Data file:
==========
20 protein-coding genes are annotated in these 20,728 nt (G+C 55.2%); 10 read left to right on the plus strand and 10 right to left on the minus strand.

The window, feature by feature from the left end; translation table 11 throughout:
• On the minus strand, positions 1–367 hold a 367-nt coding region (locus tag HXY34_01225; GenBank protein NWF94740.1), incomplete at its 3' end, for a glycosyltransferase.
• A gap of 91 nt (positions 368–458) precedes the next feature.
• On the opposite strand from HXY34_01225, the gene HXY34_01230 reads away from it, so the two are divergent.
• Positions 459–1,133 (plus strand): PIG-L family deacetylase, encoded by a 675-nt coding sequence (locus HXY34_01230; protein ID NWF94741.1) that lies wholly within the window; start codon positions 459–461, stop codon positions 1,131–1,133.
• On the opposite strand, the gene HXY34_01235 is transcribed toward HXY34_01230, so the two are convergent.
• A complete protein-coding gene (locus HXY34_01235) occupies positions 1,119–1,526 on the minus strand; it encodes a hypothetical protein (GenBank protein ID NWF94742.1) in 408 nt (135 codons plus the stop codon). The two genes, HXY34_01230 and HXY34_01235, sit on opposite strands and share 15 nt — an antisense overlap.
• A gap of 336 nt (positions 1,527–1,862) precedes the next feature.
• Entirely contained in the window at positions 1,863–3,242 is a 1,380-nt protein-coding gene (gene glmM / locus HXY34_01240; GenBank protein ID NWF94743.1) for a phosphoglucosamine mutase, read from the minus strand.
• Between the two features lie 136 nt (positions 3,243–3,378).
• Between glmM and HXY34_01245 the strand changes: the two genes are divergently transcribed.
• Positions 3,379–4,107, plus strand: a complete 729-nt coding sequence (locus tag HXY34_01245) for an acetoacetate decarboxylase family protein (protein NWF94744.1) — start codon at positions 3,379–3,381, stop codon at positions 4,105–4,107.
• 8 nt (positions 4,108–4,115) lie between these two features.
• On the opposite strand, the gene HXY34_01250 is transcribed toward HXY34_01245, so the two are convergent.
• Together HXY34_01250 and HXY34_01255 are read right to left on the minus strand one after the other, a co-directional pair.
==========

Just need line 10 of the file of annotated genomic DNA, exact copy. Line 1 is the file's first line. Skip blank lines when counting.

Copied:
• Entirely contained in the window at positions 1,863–3,242 is a 1,380-nt protein-coding gene (gene glmM / locus HXY34_01240; GenBank protein ID NWF94743.1) for a phosphoglucosamine mutase, read from the minus strand.